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Strength Training factors affecting human muscles

A critical component of both sports training and injury rehabilitation is strength training. A better understanding of the relationships between various training variables such as frequency, mode, volume and intensity is important to obtaining the best results in both arenas. A research team and the mLundberg Laboratory for Human Muscle Function and Movement Analysis in Sweden conducted a comprehensive review of relevant journals, books and reference lists in order to identify dose-response relationships for muscle hypertrophy induced by the different training variables. The results are published in the journal Sports Medicine.

In the review, the analysis was limited to the elbow flexors and quadriceps femoris, as the available literature only allowed dose-response evaluations for these muscle groups. Strength training modes included isometric resistance, dynamic external resistance, such as weight machines and free weights, and accommodating resistance including isokinetic and semi-isokinetic devices.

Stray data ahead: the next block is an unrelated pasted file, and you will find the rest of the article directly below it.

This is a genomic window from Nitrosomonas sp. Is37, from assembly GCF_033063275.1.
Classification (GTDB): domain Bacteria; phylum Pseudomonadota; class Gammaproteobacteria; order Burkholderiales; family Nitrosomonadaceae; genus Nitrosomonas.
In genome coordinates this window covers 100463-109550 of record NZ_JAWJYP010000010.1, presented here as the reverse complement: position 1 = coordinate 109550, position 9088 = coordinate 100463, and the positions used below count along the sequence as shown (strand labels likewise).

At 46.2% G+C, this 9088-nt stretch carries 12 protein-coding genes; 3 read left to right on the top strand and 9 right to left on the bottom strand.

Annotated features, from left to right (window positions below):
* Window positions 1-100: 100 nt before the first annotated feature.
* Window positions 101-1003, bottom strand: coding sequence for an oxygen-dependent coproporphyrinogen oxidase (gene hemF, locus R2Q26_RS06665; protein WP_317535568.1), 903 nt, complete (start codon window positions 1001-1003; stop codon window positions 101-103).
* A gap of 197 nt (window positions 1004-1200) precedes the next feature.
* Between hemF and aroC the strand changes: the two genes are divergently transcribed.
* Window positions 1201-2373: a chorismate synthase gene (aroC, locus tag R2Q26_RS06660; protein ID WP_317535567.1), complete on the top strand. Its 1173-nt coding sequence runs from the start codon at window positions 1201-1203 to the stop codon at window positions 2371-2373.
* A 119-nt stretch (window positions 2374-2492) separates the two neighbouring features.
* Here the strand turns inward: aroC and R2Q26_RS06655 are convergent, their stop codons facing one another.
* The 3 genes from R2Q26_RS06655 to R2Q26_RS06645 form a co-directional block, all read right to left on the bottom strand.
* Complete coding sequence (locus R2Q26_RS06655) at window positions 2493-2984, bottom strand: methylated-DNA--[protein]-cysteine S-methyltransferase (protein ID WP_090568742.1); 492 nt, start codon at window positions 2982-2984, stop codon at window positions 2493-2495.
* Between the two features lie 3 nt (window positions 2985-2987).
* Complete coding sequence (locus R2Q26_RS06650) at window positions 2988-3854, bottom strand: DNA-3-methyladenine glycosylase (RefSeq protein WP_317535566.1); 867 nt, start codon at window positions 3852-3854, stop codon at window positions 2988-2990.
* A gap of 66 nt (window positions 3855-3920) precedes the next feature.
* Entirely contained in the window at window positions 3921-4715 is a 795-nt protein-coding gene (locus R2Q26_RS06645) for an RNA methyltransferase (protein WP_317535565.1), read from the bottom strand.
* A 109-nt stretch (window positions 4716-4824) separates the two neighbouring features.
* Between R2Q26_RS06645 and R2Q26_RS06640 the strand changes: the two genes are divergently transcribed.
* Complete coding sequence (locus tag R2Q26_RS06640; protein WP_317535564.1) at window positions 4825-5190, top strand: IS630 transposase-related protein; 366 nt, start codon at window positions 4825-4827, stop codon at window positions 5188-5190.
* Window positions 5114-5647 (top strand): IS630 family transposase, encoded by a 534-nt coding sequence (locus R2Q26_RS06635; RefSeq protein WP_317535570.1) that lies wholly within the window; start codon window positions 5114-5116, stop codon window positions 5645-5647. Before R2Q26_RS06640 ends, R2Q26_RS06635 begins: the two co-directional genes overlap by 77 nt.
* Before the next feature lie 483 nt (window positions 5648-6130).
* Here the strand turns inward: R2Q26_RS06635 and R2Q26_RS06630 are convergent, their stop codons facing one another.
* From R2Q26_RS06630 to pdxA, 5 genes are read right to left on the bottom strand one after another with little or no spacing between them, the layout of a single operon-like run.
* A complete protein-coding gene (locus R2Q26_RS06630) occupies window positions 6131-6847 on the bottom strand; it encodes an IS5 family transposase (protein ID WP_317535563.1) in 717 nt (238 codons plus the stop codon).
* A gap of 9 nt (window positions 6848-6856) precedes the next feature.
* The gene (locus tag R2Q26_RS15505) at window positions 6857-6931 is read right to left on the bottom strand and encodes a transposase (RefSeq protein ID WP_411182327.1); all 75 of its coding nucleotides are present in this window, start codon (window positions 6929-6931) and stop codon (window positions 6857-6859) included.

The review revealed that all three modes of strength training can induce significant muscle hypertrophy given sufficient intensity, frequency and volume of effort. There is currently no evidence that one mode or type of muscle action is superior over another. In terms of optimal training suggestions, the results suggest that two or three sessions per week is better than once per week, even when the volume of work is the same. In terms of intensity, there is a wide range of intensity levels that produce hypertrophy. However, higher intensities can produce hypertrophy more quickly. Current recommendations are intensity levels of 70-85% of maximum, with the caviat that hypertrophy can occur at both higher and lower intensity levels. Regarding volume, 30-60 repetitions per session seem to achieve the best response. However, with very high loads, such as 90% 1RM, high growth is found with 12-14 repetitions per session. However more research is needed in this area to confirm these results. Finally, in terms of rest periods, the review confirms the importance of rest days, particularly when maximum or near-maximum effort is employed.

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